Our Favourite Destinations

With over 18 years of experience arranging tours in Myanmar, we like to think we know the country pretty well.  Being a local tour operator, we are constantly scouring the country, looking for the best places for you to visit.  We make sure we find the highest quality activities local encounters, so that we can bring you an unsurpassed experience in Myanmar.

Below we have selected some of our favourite destinations, which can be included in your personal, tailor made tour.  For each location, we have offered what we think are the highlights, and the best things to do. If you would like some more information, then contact us on info@myanmarpolestar.com


Yangon may no longer be the capital of Myanmar, but it is still the cultural and commercial focal point of the country.  For most travellers, it will be the gateway into Myanmar via the international airport.  

The years of British rule are still evident throughout the city, from the beautiful colonial buildings that occupy downtown Yangon, to the many George Orwell reference.  

Choose from the largest range of hotels in Myanmar to suit your needs, and trip, before heading out onto the streets to sample the countries incredible cuisine and witness first hand the genuine warmth of the people.  

Learn about Myanmar’s unbelievable history at the National Museum, and of course visit the awe inspiring Shwedagon Pagoda.  Built 3,000 years ago, the landmark is the most revered religious site in the country, dominating the skyline, and casting a golden spell over the city.  

Shwedagon Pagoda – The most important religious site in Myanmar and a must on any itinerary

Kandawgyi Lake & Park – A large lake in downtown Yangon, home to Karaweik palace, that looks like a huge golden barge floating on Kandawgyi Lake, glittering in the sun. Also located here is Mingalarbar Balloon a tethered balloon that offers spectacular view of the surrounding area and Shwedagon Pagoda.

Bogyoke Aung San Market (Scott Market) Bogyoke Aung San Market is located in the heart of Yangon. on Bogyoke Aung San Road. The Bogyoke Aung San Market is a great place to pick up rare souvenirs from luxury items, handicrafts, foodstuffs, clothing, jewelry, fashion, and consumer goods.

War Cemetary – On the outskirts of the city, the war cemetery is where over 5,000 men have been put to rest following World War 2.  A truly chastening experience. 

Circle Line Train Ride – The perfect way to view the city.  Taking 3 hours, see Yangon as the locals do, on the daily commute, going all the way to the outskirts of Yangon

Bogyoke Aung San Market – Formerly known as Scott’s Market, this bizarre contains over 1,000 stalls selling produce from all over Myanmar.  From umbrella’s made in Pathein, to Jade bracelets made in Kachin State, there is something for everyone.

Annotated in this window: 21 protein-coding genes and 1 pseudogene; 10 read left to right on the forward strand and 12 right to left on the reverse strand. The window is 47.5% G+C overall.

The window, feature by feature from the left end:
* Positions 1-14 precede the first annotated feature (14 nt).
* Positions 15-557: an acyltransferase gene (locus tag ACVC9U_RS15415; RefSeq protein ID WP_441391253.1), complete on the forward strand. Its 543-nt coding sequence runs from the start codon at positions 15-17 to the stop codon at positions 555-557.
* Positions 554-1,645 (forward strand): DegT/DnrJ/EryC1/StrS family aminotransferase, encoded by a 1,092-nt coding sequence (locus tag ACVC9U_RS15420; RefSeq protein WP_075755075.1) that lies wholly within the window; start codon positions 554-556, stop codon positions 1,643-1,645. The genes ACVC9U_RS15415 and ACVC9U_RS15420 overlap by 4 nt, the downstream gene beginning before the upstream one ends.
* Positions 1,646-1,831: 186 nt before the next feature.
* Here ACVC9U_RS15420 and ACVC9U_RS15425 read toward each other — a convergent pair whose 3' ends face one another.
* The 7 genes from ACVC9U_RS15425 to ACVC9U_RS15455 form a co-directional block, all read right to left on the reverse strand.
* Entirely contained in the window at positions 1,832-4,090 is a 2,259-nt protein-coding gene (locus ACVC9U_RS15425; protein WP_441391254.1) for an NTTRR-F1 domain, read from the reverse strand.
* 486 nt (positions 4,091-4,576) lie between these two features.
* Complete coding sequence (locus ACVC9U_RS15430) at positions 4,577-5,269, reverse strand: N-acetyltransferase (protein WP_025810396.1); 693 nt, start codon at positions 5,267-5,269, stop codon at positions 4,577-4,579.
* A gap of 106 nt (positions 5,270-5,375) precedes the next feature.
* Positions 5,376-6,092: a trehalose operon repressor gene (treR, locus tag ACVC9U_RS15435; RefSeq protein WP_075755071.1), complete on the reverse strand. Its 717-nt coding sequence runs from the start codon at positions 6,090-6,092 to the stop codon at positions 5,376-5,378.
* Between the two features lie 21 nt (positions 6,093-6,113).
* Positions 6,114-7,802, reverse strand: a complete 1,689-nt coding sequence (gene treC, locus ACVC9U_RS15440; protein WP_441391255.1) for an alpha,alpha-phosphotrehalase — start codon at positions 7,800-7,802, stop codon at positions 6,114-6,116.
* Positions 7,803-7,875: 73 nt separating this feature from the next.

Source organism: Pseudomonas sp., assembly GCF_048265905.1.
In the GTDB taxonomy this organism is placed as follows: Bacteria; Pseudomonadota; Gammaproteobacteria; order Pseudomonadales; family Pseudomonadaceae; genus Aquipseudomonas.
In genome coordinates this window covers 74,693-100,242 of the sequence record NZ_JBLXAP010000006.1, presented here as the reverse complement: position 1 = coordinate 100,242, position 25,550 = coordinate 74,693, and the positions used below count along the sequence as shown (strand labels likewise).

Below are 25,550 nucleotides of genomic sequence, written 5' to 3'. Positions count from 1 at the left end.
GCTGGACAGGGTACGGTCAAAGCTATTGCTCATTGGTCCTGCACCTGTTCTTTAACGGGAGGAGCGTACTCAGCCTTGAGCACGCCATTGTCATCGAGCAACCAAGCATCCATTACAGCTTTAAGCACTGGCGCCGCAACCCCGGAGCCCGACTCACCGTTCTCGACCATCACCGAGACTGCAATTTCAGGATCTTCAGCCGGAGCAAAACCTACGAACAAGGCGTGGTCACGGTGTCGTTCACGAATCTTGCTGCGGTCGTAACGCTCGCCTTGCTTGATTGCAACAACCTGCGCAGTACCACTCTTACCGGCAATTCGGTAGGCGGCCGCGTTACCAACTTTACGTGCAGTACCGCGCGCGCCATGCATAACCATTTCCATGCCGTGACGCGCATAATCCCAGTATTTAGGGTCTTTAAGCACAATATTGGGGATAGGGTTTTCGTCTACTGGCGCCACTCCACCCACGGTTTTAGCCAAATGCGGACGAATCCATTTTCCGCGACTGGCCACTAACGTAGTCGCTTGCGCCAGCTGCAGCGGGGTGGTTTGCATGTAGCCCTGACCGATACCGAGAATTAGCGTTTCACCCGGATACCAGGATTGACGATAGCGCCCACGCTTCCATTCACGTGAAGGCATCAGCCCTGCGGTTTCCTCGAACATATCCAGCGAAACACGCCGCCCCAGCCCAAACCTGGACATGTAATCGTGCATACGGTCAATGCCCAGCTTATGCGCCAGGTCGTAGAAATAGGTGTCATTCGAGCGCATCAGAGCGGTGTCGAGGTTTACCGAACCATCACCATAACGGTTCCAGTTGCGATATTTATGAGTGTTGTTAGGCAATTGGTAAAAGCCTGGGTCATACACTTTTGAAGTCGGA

Colonial Walking Tour – Walk around downtown Yangon with an experienced guide, learning all about the history of the incredible buildings you walk past. 

Golden Rock (Kyaiktiyo)

One of the most sacred Buddhist sites in Myanmar, this huge gold leafed boulder, balances precariously on the edge of a cliff.  The fabulous stupa, layered in gold leaf, by legend is said to be secured by a single strand of the Buddha’s hair. The best views are by far at sunrise and sunset.  

Reaching the rock is no easy task. From the base camp at Kinpun you have three options. Most will board a truck for the hour drive most of the way up the 1100m mountain, with the final mile stretch being covered by foot. The alterative for those that want to earn their stripes at The Rock, is to take part in the pilgrimage, an arduous climb up from the base camp.  This usually takes between 4 to 5 hours and involves too many steps to count. The newest way of traveling to the top of mountain is by taking a ride on the new calble cars. The ride take an estimate of 8 - 15 minutes. 

The spectacular 360-degree panoramic views from the top are well worth the trip up to the top, and will provide you with a real highlight.  

(Women are not permitted to touch the Golden Rock)

360-degree - The spectacular 360-degree panoramic sunset and sunrise views from the top

Thirling truck - ride to the top of the moutain

Peace of mind - Meditate at an altitude of 1,100 m (3,609 ft) above mean sea levels and achieve peace of mind.



Inle Lake is the jewel of Shan State, and home to the Intha people, who actually live on the lake.  Using their unique style of one-legged rowing, they build their homes on stilts, create floating gardens, and host the famous five-day market.  

Compared to the rest of Myanamr, Inle Lake feels like a different world.  The calm way of life of the Intha people and the picturesque scenery, make it one of the top destinations in Myanmar.  

The best way to see and visit the lake is by boat.  Choose between a canoe, or a small motorised boat, and be transported around the lake, taking in the unbelievable landscape as you go.  

Floating Gardens – The Inthar people often spend their entire lives on the lake, and as such create these amazing gardens from which they can farm and grow produce. 

Red Mountain Vineyard – The first ever vineyard in Myanmar, built by a Frenchman looking to introduce wine to the country, the project provides jobs for locals, and the quality is improving every year.